JERUSALEM, Israel -- A U.S. appeals court struck down a law allowing Americans born in Jerusalem to list Israel on their passports.
The ruling effectively supports the State Department's refusal to enforce the law because it violates the Constitutionally mandated separation of the executive and legislative branches.
In 2002, Congress passed a law allowing Americans born in Jerusalem to choose whether their passports showed they were born in Israel.
Former President George W. Bush signed the bill into law because it left the choice up to the individual.
The appeals court ruling stated that the president "exclusively" determines "whether to recognize a foreign sovereign."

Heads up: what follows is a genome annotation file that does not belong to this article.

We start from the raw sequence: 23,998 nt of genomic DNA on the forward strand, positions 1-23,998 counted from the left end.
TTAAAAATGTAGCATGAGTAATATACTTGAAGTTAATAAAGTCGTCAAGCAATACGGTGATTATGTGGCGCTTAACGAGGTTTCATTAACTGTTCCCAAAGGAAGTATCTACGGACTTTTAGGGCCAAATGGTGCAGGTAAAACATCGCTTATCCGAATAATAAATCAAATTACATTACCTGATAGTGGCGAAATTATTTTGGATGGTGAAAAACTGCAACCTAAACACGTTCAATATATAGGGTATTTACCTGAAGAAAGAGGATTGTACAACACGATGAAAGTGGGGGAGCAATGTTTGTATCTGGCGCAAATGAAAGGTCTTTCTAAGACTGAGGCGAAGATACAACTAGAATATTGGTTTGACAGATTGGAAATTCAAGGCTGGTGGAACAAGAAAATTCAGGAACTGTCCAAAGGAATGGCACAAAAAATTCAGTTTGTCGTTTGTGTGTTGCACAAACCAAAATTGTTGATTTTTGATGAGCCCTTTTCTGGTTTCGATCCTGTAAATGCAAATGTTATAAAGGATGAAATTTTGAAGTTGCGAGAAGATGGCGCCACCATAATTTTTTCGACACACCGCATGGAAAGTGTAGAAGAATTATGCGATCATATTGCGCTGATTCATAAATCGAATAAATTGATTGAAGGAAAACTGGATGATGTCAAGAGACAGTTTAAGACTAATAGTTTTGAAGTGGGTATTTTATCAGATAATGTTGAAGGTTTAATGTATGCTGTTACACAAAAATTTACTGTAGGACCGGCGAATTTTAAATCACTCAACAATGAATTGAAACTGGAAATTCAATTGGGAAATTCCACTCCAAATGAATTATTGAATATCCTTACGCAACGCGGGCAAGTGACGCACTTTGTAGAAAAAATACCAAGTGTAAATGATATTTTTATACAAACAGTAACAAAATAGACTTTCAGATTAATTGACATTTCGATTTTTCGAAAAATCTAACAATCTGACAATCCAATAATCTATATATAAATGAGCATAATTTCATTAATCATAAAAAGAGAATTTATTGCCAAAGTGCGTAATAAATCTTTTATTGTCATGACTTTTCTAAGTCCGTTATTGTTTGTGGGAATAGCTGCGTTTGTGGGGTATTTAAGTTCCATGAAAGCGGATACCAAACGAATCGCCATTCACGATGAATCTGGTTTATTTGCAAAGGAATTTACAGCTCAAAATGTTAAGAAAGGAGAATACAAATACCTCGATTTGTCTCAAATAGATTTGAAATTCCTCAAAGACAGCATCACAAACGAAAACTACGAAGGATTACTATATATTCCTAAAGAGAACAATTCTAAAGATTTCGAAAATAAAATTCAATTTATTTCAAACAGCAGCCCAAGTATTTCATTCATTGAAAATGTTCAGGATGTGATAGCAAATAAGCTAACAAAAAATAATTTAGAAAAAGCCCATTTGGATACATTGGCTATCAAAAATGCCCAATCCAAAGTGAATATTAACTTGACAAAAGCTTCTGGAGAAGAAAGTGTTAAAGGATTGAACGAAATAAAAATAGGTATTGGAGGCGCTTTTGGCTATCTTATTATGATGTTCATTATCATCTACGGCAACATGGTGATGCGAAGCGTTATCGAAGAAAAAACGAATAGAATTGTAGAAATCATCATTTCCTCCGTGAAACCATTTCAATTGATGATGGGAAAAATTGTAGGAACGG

Neither Bush nor President Obama were willing to acknowledge Jerusalem as Israel's capital, saying its status will be determined in a future peace deal.
The three-judge panel agreed, saying the law "runs headlong into a carefully calibrated and longstanding Executive branch policy of neutrality toward Jerusalem."
In 2003, the parents of Menachem Zivotofsky, born in Jerusalem in 2002, filed a lawsuit on behalf of their son.
Attorneys for the now 11-year-old say they will appeal the ruling as they did in 2009 when an appeals court dismissed the case.
"We hope that before Menachem Binyamin Zivotofsky's Bar Mitzvah [at age 13], he will be able to bear a passport that recognizes his birthplace as Israel," his attorneys said.
Last year, the Supreme Court ruled the case could continue in the courts despite its political overtones. In light of Tuesday's ruling, the family intends to approach the Supreme Court again for its opinion.